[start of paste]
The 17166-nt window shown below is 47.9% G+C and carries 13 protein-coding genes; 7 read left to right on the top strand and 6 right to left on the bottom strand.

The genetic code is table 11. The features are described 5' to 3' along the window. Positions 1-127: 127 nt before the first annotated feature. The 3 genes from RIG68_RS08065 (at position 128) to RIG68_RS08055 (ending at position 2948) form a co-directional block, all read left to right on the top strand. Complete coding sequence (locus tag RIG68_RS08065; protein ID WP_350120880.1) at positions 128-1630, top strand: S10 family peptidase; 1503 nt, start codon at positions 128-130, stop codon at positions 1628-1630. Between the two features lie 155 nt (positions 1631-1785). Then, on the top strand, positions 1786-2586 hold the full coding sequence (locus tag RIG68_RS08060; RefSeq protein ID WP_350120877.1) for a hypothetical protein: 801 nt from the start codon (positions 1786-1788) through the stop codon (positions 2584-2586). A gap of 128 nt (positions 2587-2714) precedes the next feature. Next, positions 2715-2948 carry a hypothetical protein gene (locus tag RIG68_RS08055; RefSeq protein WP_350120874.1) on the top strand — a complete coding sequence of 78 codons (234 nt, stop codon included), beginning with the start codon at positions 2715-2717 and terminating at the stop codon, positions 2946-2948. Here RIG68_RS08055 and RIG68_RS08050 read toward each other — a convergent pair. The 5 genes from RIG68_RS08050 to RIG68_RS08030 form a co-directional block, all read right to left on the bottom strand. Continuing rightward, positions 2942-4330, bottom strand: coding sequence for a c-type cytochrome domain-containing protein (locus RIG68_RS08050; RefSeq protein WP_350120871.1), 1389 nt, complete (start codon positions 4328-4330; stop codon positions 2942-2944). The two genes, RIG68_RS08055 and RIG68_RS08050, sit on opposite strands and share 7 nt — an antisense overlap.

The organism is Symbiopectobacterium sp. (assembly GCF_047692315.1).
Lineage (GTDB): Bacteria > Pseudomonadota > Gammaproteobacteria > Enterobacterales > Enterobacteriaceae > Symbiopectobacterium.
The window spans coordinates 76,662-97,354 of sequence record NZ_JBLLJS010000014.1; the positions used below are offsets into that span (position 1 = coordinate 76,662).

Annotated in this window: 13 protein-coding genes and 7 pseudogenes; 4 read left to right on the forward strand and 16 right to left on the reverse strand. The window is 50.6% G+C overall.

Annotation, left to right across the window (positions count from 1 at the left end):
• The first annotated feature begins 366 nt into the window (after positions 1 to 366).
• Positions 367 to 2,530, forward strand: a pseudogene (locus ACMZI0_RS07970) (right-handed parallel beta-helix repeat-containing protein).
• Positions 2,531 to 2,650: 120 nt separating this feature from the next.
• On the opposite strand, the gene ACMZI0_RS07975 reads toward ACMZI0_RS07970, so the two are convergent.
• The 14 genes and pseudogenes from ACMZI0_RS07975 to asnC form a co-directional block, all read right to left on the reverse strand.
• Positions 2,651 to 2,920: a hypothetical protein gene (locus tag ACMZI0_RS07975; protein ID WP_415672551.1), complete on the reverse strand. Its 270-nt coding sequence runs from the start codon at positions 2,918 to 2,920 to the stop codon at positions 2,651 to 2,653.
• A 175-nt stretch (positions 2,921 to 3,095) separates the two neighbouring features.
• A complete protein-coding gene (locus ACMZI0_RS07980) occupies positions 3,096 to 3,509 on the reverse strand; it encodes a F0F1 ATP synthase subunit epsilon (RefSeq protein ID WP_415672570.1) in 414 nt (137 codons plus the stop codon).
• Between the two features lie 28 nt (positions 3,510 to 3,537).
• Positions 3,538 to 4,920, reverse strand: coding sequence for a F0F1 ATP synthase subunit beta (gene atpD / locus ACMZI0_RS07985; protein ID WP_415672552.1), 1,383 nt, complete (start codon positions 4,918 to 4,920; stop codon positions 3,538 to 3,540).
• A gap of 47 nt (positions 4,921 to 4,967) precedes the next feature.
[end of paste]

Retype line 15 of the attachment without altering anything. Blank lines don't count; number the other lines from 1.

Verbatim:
• A complete protein-coding gene (locus ACMZI0_RS07980) occupies positions 3,096 to 3,509 on the reverse strand; it encodes a F0F1 ATP synthase subunit epsilon (RefSeq protein ID WP_415672570.1) in 414 nt (137 codons plus the stop codon).